Integrating New Point-of-Care Technologies into National Early Infant Diagnostic Networks
Rebecca Bailey, MSPH, Associate Director, UNITAID Project, EGPAF
Policy & Advocacy
Although recent years have shown some improvements in the effort to end AIDS in children, one of the greatest challenges to the pediatric HIV response continues to be the complex process of performing early infant diagnosis (EID). In 2014, less than half of the 1.4 million babies born to mothers living with HIV had access to EID screening. For those babies who were tested, the logistics of transporting samples to and from laboratories often left caregivers waiting months to receive the results. In addition, up to 50 percent of caregivers never received the results, leading to thousands of patients being lost to follow-up.
Challenges to pediatric testing take place at a critical moment for an HIV- infected infant, when delays in treatment can be devastating to the child’s health. Evidence shows that without treatment, up to 30% of HIV-positive infants will die before their first birthday, most before two months of age.
Innovative diagnostic technologies
If strategically integrated into national EID networks, new-to-market, point-of-care testing technologies have the potential to create a more rapid and decentralized approach. Point-of-care testing can not only increase the number of HIV-exposed infants who have access to testing, but also make it possible to screen infants on-site and quickly receive their test results so that HIV-positive infants can be rapidly enrolled on lifesaving antiretroviral treatment. Testing can take place while mothers and children wait and, in most cases, point-of-care EID tests results can be returned to the caretaker within two hours of collecting a sample.
Point-of-care testing platforms are easy to use in a variety of service delivery settings – not only clinics and community centers, but also general pediatric wards and nutrition centers – and do not require skilled laboratory technicians to operate. Conventional EID can be maintained in facilities that are well-supported by regional or central laboratories, while point-of-care EID platforms are introduced in regional, referral, district and health posts, and in community-based and mobile EID outreach facilities in order to achieve considerable gains in pediatric ART coverage. Currently at least two point-of-care EID platforms are making their way into the market, while others are in the development pipeline, and can be considered for use within national efforts to optimize EID networks.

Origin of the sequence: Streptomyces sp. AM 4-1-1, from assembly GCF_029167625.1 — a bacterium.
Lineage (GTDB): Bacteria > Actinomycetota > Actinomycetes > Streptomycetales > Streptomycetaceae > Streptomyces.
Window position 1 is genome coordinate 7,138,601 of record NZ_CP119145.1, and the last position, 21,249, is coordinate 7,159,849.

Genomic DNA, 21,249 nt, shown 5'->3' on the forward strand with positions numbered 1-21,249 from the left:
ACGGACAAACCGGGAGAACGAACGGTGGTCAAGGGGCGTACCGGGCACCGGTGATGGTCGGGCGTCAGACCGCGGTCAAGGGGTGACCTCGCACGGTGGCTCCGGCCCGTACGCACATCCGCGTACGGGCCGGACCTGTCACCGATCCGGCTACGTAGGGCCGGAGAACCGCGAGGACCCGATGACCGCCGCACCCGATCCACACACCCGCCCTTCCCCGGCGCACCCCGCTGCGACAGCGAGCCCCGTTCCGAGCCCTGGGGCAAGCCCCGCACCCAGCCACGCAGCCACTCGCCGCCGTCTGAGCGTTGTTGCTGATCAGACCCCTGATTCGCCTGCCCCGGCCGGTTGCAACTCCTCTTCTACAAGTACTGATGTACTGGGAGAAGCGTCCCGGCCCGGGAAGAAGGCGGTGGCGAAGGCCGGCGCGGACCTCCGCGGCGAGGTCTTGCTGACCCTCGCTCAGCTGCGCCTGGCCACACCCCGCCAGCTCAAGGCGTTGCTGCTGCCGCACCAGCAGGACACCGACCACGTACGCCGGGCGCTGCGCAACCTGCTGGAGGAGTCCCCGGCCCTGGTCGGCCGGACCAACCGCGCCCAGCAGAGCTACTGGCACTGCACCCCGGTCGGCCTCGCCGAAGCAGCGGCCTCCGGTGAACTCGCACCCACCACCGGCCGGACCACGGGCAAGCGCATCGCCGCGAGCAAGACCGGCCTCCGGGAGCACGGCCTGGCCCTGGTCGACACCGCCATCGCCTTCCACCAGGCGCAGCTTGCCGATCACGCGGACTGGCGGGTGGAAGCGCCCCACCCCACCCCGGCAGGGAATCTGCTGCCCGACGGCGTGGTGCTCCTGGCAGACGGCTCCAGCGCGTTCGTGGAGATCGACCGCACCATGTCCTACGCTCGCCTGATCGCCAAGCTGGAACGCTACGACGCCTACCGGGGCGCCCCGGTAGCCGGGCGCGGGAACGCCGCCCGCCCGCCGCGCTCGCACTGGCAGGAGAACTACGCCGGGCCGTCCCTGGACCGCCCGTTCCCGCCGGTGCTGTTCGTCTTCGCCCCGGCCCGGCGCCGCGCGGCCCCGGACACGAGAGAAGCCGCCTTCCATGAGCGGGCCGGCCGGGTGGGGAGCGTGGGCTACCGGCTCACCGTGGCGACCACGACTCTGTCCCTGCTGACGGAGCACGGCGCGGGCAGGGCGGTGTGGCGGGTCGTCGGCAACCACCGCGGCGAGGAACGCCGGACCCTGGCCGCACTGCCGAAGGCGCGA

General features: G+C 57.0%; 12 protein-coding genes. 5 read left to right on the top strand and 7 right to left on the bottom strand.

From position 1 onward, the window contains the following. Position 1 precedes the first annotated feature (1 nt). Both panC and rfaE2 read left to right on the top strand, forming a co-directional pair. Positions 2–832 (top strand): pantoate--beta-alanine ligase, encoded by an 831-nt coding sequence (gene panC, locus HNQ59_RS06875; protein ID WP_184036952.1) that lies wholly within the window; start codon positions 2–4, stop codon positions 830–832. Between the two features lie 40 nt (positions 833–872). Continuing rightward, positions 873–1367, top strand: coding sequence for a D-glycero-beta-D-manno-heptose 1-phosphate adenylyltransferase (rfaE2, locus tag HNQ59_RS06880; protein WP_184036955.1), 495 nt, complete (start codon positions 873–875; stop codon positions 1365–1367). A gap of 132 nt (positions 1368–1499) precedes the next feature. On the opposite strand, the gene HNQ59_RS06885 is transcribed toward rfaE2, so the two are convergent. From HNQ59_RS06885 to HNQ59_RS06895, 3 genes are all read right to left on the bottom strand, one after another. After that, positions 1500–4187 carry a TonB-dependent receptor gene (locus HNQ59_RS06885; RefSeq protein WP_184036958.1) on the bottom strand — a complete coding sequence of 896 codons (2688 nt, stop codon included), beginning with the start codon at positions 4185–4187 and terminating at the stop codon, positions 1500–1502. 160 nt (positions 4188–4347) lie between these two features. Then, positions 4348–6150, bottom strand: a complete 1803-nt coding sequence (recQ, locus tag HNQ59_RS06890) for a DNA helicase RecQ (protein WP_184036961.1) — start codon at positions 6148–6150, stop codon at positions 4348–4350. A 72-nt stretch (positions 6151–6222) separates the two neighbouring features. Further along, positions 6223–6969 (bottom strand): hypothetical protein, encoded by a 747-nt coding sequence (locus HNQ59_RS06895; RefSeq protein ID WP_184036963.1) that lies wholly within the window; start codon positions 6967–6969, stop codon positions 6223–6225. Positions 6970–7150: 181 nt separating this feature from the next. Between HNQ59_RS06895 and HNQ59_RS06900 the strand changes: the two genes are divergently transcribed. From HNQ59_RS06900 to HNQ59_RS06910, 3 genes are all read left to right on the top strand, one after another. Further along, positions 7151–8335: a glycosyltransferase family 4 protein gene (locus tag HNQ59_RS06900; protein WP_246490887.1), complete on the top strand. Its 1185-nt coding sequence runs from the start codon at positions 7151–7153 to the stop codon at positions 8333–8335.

Driving the innovation forward
Point-of-care EID was the focus of a pioneering symposium on optimizing access to early testing, care, and treatment for HIV-exposed infants that took place earlier this month at the International Conference on AIDS and STIs in Africa (ICASA). EGPAF in partnership with UNITAID, UNICEF, and the Clinton Health Access Initiative (CHAI) discussed the lifesaving impact that the integration of point-of-care testing into national EID networks could have for HIV-exposed infants.
The ICASA symposium emphasized the need to ensure that point-of-care products are accessible at reasonable prices, are adapted to specific country contexts, are integrated effectively into health systems, and that health care workers on the ground are well-trained on how to use them. In addition, the participants discussed the need to create a supportive environment for integrating point-of-care technologies into health systems through the adoption of national and global policy recommendations. Finally, the symposium highlighted the need to ensure that those infants who are diagnosed are then promptly linked to treatment.
To achieve these goals, EGPAF is working hand-in-hand with ministries of health, industry, academics, and key global stakeholders – such as WHO, UNAIDS, The Global Fund and PEPFAR – to implement a UNITAID-funded project that will catalyze the introduction of point-of-care HIV testing into the EID networks of nine African countries. The project aspires to increase the number of infants with HIV receiving life-saving treatment, while also developing robust global and national markets for affordable, effective and equitable HIV infant testing. Through this project, EGPAF will leverage its work in nearly 8,000 health facilities in 15 countries worldwide to tackle one of the biggest challenges of the pediatric HIV treatment cascade, making it possible to increase the number of HIV exposed infants tested, decrease the turn-around time from taking a sample to receiving test results, and improve the linkage to treatment. The project aims to make a significant contribution to achieving the 90-90-90 goals and creating a world where no child has AIDS.